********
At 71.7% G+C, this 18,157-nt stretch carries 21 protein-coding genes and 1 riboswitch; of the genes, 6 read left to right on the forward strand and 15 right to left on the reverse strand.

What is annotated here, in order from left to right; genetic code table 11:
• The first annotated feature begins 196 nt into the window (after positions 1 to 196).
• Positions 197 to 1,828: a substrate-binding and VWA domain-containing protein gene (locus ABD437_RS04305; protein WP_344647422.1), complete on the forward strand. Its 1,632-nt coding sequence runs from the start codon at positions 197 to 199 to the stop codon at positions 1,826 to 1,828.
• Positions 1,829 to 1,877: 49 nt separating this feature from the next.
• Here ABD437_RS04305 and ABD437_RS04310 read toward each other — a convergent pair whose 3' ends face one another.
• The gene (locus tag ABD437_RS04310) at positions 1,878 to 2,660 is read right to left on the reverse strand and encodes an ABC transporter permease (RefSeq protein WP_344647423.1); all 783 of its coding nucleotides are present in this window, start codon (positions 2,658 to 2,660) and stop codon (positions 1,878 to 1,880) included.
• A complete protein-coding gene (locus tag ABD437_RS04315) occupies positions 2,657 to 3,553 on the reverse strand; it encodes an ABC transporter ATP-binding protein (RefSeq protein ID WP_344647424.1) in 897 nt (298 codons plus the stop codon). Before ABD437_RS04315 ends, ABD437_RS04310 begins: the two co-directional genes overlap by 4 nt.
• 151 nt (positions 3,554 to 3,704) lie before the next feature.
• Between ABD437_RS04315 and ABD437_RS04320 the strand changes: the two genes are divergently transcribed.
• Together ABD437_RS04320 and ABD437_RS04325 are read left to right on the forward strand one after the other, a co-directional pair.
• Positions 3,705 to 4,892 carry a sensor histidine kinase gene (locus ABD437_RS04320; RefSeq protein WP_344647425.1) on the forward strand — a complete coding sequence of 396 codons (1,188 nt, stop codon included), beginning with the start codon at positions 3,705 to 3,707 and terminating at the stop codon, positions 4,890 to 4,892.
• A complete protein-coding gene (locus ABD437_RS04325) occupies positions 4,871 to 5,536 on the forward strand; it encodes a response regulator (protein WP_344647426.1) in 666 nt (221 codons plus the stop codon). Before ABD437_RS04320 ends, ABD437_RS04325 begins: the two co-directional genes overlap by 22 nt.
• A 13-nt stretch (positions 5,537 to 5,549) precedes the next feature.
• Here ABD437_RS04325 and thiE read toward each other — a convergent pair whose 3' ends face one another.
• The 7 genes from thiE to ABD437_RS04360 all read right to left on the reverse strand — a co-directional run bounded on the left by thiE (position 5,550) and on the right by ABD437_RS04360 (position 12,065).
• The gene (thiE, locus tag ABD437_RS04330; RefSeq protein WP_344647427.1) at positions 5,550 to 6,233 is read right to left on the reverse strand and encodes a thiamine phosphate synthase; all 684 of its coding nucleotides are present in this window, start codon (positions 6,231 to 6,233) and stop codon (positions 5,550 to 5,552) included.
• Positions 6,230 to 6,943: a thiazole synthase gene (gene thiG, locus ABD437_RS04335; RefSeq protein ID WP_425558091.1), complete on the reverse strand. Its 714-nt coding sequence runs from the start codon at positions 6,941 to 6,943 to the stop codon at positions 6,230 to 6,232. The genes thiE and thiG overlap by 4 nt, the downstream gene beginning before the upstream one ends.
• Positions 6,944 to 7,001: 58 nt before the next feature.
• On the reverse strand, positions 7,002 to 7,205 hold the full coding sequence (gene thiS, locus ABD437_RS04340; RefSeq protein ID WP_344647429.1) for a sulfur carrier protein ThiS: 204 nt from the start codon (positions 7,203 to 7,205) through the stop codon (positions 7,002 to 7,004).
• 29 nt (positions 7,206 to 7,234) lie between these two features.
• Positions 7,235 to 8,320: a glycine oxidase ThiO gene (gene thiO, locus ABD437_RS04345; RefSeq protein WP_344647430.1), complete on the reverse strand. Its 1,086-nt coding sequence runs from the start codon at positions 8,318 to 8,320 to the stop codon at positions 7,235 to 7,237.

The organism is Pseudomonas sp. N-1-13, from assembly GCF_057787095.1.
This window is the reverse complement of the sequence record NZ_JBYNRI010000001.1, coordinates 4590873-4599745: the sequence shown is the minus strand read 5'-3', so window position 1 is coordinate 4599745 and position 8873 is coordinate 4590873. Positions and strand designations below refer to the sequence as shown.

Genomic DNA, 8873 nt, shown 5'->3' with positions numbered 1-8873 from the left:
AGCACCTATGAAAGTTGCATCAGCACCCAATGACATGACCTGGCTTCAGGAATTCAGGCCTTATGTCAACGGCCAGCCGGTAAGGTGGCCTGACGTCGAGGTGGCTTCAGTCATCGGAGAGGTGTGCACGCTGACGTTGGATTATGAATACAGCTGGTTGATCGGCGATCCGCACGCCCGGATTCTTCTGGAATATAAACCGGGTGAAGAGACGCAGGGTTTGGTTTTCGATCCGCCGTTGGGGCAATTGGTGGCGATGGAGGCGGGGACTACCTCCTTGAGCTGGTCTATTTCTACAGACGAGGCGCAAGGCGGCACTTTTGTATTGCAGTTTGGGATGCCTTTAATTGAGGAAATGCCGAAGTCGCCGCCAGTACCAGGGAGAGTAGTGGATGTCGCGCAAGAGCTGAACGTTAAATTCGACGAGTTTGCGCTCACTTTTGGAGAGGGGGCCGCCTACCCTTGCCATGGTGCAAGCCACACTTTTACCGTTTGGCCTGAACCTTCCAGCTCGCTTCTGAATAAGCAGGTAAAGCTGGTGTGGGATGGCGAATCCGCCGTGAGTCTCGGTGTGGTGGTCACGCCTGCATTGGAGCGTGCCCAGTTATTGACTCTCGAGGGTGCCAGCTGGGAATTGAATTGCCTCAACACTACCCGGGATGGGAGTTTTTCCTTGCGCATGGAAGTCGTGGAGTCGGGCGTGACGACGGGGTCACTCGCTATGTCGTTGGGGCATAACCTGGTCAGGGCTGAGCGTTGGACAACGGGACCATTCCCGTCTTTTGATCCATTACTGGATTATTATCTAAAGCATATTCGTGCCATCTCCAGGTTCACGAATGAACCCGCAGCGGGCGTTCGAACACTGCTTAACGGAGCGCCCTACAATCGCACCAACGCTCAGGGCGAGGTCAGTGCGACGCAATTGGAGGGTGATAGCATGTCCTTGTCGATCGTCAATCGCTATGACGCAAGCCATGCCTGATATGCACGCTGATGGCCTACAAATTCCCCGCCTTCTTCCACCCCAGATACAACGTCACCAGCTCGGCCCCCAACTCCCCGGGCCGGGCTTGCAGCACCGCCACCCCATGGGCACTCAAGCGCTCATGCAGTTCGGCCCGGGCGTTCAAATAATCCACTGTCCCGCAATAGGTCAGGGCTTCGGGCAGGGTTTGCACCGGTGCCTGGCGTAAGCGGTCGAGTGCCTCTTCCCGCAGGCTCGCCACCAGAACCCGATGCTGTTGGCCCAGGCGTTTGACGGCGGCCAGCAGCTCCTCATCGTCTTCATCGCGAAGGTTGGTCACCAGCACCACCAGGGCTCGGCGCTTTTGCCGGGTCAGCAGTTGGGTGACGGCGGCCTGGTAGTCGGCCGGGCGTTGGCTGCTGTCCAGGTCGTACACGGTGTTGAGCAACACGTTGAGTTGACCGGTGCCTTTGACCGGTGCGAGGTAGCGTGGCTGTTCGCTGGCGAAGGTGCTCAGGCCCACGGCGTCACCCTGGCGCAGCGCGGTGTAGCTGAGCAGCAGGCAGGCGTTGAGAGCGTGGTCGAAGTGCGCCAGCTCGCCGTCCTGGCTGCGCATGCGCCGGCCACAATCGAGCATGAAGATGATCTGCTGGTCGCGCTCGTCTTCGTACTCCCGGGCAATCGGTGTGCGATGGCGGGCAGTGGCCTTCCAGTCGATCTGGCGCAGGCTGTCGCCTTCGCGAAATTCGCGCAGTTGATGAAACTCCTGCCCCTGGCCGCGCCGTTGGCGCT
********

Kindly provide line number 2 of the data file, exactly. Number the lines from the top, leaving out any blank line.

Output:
What is annotated here, in order from left to right; genetic code table 11: